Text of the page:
I think a lot of people underestimate the power inherent in children’s cartoons. When they hear the word “cartoon,” they picture something light, fluffy, and utterly vacuous, filled with loud noises and sight gags. Or they might think of the painfully awkward and cheerfully grating tones of newer “edutainment” shows, most of which are not nearly as good as classics like The Magic School Bus or Wishbone. (Or maybe that’s just the nostalgia talking.) Either way, cartoons tend to serve as a kind of temporal placeholder to keep little kids occupied while the grown-ups go do important grown-up-things.
This woefully misrepresents and denies the kind of narrative impact that cartoons can possess. After all, cartoons are a staple of childhood, often giving kids their first real taste of serial storytelling. Obviously different age groups will be drawn to different types of shows; one can’t expect a two-year-old to have the same attention-span as a six-year-old. And to be fair, there is a place for cartoons comprised of stand-alone episodes and humor, both physical and verbal, like Looney Tunes, Rocky & Bullwinkle, or Tom and Jerry. Such cartoons don’t require a viewer to invest a lot of time in order to get the payoff, and with no over-arching plot to worry about, it’s very easy to introduce newcomers to the show. But I do believe that longer forms of story-telling can and should be presented to children at a young age so they can come to appreciate the art in all its forms. Unfortunately, animated story-telling gets ignored because a lot of people still think that anything drawn, and in some cases even CGI, as a “cartoon” and therefore “just for kids.” I have heard people refuse to watch Avatar: The Last Airbender, one of the greatest TV shows ever made (in any style) simply for the sin of being animated. And that’s a real shame. Continue reading →
Okay, right off the bat, we have a problem. Actually, I suppose it’s a problem with how we’re approaching the problem. Read the title of this entry again: “Writing Ethnic Characters.” It’s making the assumption that most readers (or listeners) for this entry will be white writers trying to figure out how to create and describe characters who are not white without relying on stereotypes, over-used cliches, or offensive terms. It also could be said that it makes the implicit assumption that white is the “default” while everything else is “other” or “ethnic.”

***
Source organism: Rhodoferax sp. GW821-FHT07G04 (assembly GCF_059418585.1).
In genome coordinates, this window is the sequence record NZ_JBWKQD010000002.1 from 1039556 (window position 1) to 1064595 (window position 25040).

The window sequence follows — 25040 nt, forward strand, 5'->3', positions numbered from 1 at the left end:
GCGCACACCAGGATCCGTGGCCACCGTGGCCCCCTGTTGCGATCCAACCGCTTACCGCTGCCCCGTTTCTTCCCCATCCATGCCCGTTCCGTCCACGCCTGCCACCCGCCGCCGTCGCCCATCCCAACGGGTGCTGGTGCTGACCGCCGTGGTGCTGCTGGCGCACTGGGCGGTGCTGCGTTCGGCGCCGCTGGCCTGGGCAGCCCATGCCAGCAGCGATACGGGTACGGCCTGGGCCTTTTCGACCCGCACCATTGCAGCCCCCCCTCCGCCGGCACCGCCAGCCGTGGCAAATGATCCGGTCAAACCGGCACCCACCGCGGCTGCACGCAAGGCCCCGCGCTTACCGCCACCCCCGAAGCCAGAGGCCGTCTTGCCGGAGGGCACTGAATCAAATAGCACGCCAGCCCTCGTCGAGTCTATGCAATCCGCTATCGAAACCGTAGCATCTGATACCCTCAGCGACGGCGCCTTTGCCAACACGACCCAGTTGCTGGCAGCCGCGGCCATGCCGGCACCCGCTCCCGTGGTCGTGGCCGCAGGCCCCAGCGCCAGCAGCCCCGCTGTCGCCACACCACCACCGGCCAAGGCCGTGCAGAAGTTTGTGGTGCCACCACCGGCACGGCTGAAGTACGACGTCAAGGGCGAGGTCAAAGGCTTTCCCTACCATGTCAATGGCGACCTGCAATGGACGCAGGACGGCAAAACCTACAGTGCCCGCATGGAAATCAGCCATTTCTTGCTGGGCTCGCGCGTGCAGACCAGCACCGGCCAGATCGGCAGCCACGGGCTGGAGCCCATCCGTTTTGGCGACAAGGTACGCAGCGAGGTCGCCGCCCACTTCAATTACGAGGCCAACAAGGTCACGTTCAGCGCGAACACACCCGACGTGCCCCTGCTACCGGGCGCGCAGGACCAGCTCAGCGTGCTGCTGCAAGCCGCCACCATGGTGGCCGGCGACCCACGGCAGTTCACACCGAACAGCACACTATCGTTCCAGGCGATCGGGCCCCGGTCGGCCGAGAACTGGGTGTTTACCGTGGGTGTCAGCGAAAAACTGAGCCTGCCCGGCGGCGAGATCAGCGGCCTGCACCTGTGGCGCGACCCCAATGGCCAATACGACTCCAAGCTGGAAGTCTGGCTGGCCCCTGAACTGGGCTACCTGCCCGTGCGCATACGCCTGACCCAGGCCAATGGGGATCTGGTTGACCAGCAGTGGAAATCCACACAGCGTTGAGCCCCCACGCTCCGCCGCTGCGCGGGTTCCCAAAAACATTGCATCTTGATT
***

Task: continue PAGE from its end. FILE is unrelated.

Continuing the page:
Unfortunately, I’m not sure how else to segue into a discussion of this challenge that white writers face. While writing All’s Fair, I found that I had to research how to describe certain characteristics of people who are not white since I have had very little contact with people of color in real life. (A slightly embarrassing example is my search to find out what black people look like when they blush. They might feel their cheeks heat or burn, but what does that look like to someone who is watching them?)
This is something I’ve started to struggle with now that I’m aware of how lacking in diversity many of my stories have been. I don’t want to have token non-white characters, but I also want to take advantage of how many variations there are in the colors, sizes, shapes, and looks of humans. It’s easy to describe non-human characters; usually your protagonist will be a human and if they are encountering elves, orcs, or dragons for the first time, they are going to notice how they look. But how do you work in descriptions for characters without waving your arms and shouting, “Hey! Look! Here’s a black person, and Asian person, and a Hispanic person! Hooray for diversity!” Continue reading →